In this study, we present the Monte Carlo genetic algorithm (MCGA), a method combining direct Monte Carlo sampling with a genetic algorithm as a heuristic global optimization method that approximates the global optimum for input parameter sets of computational models. Repeated execution of the search algorithm can be used to test for uniqueness or to provide statistical bounds on the model input parameters. The MCGA utilizes a two-step approach to find minima on non-convex hypersurfaces. First, a Monte Carlo (MC) sampling is performed in the large space of possible model input parameters to narrow down the possible solution to smaller areas of interest. The parameter sets are evaluated using a goodness-of-fit expression of the user's choice, such as the RMSE between kinetic model output and experimental data. In the examples presented here, the RMSE or logarithmic RMSE was used. When multiple data sets were fitted, a weighting factor was introduced to prevent bias due to the number of data points in different experimental data sets. An additional optional weighting factor allows the user to assign priority to experimental data with lower statistical error or scatter. The parameter sets for the MC sampling are generated randomly from a distribution of the model input parameters. Each parameter was sampled using a logarithmically spaced distribution of values to provide uniform sampling over the large ranges most input parameters can possibly adopt. Note that, depending on the problem, different distributions and sampling strategies (e.g. Latin hypercube sampling) could be applied.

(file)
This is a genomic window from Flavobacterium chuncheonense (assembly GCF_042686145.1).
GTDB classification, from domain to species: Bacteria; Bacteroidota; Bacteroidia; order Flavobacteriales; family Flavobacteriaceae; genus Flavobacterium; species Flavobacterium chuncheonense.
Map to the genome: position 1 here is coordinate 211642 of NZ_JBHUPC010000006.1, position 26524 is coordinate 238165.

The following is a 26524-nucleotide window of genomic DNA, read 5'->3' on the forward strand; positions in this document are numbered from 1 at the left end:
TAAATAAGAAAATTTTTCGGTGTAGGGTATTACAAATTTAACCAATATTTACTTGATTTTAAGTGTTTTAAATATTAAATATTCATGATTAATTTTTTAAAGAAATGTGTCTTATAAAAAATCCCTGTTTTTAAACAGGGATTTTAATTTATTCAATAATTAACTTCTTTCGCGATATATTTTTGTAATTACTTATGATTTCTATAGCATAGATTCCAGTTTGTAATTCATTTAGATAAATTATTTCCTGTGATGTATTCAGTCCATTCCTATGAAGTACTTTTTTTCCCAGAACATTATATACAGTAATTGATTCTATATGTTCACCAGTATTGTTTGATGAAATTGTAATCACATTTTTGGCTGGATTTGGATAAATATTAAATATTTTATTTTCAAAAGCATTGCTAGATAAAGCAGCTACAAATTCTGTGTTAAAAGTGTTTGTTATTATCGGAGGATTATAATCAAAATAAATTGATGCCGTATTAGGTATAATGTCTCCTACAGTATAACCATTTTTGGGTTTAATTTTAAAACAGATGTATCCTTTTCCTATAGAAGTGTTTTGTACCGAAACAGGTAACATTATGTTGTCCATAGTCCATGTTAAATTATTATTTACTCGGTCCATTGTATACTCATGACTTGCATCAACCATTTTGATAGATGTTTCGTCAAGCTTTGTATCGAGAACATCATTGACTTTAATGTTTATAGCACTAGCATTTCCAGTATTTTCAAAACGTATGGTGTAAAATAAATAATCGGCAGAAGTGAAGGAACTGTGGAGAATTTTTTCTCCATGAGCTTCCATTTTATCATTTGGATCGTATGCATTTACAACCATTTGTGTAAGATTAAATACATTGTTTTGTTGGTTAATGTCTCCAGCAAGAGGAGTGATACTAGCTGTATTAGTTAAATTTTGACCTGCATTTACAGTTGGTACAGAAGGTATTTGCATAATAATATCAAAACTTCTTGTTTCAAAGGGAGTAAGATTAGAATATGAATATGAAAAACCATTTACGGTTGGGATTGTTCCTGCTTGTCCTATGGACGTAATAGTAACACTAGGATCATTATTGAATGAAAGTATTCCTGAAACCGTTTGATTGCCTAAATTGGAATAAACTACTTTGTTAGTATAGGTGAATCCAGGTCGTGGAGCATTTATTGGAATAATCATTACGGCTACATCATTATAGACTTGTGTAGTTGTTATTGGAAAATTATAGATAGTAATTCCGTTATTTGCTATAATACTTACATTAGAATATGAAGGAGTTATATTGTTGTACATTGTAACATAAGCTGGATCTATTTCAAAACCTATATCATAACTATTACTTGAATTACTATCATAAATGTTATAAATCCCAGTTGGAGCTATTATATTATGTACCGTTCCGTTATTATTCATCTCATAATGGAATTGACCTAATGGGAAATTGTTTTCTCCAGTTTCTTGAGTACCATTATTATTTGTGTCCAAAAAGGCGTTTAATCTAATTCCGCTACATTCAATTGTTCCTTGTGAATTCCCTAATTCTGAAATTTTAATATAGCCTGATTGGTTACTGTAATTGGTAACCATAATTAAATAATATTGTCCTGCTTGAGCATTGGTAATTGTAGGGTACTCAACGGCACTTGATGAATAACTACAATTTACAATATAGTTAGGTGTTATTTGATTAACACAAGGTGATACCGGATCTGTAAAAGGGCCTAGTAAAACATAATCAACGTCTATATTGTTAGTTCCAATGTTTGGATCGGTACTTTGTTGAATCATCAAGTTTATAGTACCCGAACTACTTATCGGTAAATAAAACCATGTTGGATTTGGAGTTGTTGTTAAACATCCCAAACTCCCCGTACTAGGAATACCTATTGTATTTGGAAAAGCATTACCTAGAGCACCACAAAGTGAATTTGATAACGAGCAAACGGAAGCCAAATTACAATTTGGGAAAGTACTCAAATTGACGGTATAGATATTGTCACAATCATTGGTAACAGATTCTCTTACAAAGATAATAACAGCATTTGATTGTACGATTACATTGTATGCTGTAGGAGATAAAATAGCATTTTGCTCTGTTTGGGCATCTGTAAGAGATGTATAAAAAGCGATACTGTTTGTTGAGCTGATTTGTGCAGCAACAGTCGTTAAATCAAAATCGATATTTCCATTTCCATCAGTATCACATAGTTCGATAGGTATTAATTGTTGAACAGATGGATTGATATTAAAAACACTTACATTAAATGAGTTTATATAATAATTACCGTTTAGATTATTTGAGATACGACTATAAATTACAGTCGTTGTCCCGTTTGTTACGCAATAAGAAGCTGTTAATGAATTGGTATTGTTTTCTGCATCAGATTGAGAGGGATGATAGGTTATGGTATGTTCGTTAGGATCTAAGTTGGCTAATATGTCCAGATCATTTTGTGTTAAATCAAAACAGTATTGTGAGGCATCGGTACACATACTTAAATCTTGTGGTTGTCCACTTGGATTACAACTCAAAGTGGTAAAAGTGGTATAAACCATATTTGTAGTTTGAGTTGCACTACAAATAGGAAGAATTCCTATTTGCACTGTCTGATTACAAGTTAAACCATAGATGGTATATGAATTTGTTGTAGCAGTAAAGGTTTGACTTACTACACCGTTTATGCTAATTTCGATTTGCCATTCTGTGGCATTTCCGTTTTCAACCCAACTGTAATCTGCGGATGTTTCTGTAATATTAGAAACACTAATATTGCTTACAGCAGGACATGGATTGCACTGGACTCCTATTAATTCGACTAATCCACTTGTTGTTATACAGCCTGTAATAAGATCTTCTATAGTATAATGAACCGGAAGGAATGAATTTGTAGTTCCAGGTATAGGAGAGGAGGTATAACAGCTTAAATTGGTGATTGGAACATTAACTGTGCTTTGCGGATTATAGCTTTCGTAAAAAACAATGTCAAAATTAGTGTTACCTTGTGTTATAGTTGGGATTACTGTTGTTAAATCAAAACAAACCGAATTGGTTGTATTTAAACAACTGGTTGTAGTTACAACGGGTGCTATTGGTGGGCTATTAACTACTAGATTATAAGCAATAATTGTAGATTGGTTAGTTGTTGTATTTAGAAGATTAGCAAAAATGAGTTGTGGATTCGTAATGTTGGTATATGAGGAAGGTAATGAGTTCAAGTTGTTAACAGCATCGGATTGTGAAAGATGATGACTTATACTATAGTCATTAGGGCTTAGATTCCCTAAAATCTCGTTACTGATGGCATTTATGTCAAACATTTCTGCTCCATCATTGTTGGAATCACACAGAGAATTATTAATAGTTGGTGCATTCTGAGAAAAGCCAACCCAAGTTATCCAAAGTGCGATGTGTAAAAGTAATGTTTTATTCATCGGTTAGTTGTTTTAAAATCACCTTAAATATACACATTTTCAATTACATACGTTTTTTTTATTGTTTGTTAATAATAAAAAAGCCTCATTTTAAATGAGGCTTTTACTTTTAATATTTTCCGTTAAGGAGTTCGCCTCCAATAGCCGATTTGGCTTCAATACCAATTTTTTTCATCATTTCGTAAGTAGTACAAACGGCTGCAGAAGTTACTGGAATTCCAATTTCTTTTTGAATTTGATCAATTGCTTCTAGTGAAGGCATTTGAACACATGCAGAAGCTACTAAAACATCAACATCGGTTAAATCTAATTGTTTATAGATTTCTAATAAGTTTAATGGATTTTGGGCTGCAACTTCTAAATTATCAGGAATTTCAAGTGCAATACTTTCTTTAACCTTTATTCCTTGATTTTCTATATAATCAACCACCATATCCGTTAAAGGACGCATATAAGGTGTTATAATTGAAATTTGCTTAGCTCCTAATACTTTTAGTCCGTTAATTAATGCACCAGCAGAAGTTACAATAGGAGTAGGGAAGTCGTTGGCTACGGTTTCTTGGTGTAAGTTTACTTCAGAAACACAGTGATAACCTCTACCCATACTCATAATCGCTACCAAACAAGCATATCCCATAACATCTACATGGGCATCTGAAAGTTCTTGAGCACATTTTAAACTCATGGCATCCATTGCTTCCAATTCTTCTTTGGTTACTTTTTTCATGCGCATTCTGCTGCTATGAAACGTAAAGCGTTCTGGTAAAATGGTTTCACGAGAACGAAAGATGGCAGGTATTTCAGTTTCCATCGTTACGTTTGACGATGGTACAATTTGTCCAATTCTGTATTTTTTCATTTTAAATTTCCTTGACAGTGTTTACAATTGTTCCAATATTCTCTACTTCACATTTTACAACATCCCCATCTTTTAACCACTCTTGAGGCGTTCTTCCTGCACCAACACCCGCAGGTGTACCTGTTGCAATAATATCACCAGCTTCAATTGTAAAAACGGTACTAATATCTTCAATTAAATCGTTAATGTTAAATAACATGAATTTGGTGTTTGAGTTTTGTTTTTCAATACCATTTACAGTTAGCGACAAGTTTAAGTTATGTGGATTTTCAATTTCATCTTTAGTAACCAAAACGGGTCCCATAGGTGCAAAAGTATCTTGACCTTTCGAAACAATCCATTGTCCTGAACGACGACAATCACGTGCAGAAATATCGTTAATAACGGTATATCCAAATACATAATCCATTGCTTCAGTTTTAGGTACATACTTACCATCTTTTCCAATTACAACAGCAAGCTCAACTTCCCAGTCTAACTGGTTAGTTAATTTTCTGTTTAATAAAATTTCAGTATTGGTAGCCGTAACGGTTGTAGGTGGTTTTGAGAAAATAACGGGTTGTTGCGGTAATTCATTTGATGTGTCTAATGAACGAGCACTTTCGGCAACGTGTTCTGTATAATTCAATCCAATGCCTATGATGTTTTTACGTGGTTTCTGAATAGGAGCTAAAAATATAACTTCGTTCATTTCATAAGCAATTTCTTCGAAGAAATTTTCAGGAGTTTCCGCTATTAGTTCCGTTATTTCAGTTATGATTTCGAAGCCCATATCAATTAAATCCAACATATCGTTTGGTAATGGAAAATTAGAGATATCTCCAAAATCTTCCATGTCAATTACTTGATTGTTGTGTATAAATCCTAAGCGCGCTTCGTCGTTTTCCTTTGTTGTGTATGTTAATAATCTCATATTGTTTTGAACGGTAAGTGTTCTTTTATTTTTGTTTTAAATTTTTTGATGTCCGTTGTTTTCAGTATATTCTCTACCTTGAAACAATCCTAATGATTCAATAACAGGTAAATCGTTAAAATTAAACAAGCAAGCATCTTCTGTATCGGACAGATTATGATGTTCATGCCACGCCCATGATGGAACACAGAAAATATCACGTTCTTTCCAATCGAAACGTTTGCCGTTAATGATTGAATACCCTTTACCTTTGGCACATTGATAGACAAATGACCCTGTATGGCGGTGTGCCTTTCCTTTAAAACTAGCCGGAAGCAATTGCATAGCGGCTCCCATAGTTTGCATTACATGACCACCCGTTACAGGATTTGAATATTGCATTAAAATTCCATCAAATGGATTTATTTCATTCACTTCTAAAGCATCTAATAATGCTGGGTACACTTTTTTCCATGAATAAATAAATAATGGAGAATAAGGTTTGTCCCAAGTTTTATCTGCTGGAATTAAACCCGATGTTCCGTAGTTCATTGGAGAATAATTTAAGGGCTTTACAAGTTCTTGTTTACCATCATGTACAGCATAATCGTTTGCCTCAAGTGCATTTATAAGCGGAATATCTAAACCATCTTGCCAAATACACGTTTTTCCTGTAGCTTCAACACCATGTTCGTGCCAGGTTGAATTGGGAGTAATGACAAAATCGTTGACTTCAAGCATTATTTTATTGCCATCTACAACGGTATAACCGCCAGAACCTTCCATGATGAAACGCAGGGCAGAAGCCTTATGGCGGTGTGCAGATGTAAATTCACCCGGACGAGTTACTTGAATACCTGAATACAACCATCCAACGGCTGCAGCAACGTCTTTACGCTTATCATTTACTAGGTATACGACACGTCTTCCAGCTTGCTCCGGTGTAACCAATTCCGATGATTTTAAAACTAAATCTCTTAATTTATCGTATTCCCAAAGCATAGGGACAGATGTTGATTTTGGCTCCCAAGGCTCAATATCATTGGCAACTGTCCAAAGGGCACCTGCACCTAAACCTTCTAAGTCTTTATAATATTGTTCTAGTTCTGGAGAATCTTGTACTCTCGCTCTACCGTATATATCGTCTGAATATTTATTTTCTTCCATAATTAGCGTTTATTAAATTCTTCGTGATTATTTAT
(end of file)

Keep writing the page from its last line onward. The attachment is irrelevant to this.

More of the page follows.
The genetic algorithm (GA) uses survival of the fittest to optimize an
ensemble (the

During execution of the GA, a number of model input parameter sets with the
highest correlation between model output and experimental data
(goodness of fit) are directly transferred into the next generation by the
survival mechanism (the